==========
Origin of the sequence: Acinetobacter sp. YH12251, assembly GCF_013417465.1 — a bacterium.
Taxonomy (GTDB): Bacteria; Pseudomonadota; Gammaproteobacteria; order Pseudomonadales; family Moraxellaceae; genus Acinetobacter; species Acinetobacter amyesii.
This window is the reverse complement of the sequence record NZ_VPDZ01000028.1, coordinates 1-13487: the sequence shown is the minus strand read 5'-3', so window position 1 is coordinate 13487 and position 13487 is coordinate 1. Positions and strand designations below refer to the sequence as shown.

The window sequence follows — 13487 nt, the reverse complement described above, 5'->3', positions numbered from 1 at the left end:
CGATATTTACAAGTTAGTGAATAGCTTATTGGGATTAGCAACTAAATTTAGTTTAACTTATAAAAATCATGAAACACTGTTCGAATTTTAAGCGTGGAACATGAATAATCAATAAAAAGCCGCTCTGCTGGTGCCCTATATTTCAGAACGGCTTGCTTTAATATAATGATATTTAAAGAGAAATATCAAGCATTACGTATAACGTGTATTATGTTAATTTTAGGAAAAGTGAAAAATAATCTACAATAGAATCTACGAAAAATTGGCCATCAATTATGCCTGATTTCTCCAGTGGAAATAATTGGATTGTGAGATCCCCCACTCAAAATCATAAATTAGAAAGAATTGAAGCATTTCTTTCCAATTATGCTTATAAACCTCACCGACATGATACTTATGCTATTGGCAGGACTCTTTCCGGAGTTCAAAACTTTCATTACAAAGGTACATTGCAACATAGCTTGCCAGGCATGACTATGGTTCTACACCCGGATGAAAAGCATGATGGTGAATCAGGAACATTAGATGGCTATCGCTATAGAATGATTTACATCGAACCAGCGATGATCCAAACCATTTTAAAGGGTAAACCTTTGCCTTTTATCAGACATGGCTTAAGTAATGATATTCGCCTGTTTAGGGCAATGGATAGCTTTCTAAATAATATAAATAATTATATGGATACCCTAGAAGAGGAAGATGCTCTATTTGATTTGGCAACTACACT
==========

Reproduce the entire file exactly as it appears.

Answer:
Origin of the sequence: Acinetobacter sp. YH12251, assembly GCF_013417465.1 — a bacterium.
Taxonomy (GTDB): Bacteria; Pseudomonadota; Gammaproteobacteria; order Pseudomonadales; family Moraxellaceae; genus Acinetobacter; species Acinetobacter amyesii.
This window is the reverse complement of the sequence record NZ_VPDZ01000028.1, coordinates 1-13487: the sequence shown is the minus strand read 5'-3', so window position 1 is coordinate 13487 and position 13487 is coordinate 1. Positions and strand designations below refer to the sequence as shown.

The window sequence follows — 13487 nt, the reverse complement described above, 5'->3', positions numbered from 1 at the left end:
CGATATTTACAAGTTAGTGAATAGCTTATTGGGATTAGCAACTAAATTTAGTTTAACTTATAAAAATCATGAAACACTGTTCGAATTTTAAGCGTGGAACATGAATAATCAATAAAAAGCCGCTCTGCTGGTGCCCTATATTTCAGAACGGCTTGCTTTAATATAATGATATTTAAAGAGAAATATCAAGCATTACGTATAACGTGTATTATGTTAATTTTAGGAAAAGTGAAAAATAATCTACAATAGAATCTACGAAAAATTGGCCATCAATTATGCCTGATTTCTCCAGTGGAAATAATTGGATTGTGAGATCCCCCACTCAAAATCATAAATTAGAAAGAATTGAAGCATTTCTTTCCAATTATGCTTATAAACCTCACCGACATGATACTTATGCTATTGGCAGGACTCTTTCCGGAGTTCAAAACTTTCATTACAAAGGTACATTGCAACATAGCTTGCCAGGCATGACTATGGTTCTACACCCGGATGAAAAGCATGATGGTGAATCAGGAACATTAGATGGCTATCGCTATAGAATGATTTACATCGAACCAGCGATGATCCAAACCATTTTAAAGGGTAAACCTTTGCCTTTTATCAGACATGGCTTAAGTAATGATATTCGCCTGTTTAGGGCAATGGATAGCTTTCTAAATAATATAAATAATTATATGGATACCCTAGAAGAGGAAGATGCTCTATTTGATTTGGCAACTACACT